This article is updated annually. As a result, city rankings may change according to the most recent data available.
The city of Brampton has the highest car insurance in Ontario, with the average premium 62.5% higher than the provincial average — a 61-basis-point drop from 2020.
The majority of the most expensive cities in Ontario for car insurance are GTA suburbs. Drivers in suburbs need a vehicle to get pretty much anywhere, and they drive on bigger highways and more congested roads, which can contribute to higher premiums since there’s a higher collision risk.
The driving experience of residents in each city can impact its affordability. Insurance companies charge higher rates to those with fewer than three years of driving experience. Newcomers to Canada can face higher rates if their years of driving experience aren’t recognized by their insurance provider. As such, cities with bigger newcomer populations might have higher rates.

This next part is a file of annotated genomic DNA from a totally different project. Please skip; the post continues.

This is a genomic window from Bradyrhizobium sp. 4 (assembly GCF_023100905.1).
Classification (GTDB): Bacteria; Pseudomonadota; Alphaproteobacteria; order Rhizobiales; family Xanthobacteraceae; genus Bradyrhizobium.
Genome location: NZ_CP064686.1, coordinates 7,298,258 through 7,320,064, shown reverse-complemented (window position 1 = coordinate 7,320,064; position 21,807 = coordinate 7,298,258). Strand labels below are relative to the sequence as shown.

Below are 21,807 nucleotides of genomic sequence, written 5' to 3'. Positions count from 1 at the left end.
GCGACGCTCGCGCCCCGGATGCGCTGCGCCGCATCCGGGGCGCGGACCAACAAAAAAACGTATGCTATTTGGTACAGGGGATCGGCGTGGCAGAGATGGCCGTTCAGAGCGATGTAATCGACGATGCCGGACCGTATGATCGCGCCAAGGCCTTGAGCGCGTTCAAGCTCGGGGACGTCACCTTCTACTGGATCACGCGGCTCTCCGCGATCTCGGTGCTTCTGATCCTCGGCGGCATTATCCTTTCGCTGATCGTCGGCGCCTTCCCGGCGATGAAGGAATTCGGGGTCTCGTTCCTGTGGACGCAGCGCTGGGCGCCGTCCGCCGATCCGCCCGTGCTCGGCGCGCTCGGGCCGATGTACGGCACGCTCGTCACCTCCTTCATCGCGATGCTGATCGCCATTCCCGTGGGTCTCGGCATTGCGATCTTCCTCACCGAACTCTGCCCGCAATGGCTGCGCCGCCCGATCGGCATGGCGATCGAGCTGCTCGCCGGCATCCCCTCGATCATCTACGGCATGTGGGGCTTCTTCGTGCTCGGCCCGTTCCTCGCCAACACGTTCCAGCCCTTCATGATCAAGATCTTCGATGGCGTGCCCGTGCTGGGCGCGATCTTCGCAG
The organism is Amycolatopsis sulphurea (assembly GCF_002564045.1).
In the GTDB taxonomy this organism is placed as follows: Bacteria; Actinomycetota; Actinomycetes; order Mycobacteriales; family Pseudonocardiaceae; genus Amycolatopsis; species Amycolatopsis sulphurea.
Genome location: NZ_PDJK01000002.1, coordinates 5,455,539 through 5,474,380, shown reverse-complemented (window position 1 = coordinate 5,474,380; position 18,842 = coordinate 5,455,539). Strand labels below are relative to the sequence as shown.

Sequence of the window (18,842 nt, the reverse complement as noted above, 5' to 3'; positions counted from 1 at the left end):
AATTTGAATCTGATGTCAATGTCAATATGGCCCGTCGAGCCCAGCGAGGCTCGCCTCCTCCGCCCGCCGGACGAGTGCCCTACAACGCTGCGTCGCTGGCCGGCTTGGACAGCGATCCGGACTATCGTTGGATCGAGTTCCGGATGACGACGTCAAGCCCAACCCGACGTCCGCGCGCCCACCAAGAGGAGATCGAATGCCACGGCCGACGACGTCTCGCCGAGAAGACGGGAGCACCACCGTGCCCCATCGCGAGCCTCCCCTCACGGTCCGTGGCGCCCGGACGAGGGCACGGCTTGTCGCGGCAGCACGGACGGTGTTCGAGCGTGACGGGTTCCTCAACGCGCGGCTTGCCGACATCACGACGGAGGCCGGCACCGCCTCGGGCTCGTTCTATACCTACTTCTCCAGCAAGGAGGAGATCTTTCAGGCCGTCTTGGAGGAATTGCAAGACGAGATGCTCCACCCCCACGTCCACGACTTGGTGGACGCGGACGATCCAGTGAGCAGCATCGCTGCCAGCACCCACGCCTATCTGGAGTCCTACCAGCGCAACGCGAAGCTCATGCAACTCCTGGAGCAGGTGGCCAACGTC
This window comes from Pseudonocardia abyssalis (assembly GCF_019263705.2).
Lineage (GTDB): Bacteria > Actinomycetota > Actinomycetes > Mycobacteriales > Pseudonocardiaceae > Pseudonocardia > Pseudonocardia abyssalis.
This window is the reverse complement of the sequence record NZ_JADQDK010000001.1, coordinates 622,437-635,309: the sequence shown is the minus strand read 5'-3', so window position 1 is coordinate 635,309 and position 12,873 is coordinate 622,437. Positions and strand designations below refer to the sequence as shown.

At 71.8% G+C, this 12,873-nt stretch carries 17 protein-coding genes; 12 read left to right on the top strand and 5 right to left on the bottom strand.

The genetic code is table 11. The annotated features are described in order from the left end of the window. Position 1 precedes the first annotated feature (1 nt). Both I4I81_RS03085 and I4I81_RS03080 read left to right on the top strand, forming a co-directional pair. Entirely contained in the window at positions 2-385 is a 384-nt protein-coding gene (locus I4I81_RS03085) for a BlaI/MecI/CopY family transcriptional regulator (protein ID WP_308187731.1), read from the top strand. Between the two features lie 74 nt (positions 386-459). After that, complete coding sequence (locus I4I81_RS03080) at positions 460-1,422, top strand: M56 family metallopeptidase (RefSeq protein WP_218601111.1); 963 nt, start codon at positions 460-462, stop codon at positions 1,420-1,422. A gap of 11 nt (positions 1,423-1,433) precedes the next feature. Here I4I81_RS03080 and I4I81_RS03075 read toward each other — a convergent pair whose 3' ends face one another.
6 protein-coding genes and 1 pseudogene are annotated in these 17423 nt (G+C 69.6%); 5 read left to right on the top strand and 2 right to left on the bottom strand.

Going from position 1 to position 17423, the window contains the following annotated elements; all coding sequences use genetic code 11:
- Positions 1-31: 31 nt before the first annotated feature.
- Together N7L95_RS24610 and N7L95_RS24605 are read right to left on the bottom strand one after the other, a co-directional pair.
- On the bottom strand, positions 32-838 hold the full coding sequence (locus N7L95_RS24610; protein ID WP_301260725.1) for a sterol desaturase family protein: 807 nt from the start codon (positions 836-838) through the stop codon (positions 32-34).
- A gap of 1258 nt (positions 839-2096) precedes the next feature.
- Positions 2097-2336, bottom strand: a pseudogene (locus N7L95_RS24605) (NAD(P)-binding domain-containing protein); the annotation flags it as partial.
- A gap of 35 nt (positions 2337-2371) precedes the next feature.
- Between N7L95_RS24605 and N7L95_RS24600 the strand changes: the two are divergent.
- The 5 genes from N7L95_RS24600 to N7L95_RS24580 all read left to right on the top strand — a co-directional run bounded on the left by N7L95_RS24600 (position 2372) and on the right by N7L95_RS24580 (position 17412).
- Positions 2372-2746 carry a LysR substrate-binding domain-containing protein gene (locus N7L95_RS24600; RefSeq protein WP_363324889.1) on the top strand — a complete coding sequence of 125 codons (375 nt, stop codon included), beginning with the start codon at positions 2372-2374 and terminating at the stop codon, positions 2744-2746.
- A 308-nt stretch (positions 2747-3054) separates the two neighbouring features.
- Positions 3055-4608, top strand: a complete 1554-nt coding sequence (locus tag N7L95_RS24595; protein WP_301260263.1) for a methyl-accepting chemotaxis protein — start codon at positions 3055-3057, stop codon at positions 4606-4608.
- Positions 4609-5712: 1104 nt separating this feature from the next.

If you want to drive in Ontario, you need to pay for car insurance — that's a non-negotiable. But depending on where you live within the province, the cost of your car insurance premium can vary greatly.
Auto insurance companies determine a person’s premium based on a slew of factors, including age, driving and insurance history, vehicle make and model, and where they live. Insurance companies use postal codes to predict the likelihood of future claims based on the volume of claims they’ve paid out historically in a given area. Typically, residents of urban centres tend to pay higher rates than those in rural or remote areas. Because of their larger populations, urban centres tend to have higher numbers of claims — and to insurance companies, that spells risk.
In order to get a better sense of how much car insurance is in different Ontario cities, we pulled data from the LowestRates.ca auto insurance quoter in October 2022 and compared the top 15 most expensive cities in Ontario to the provincial average premium.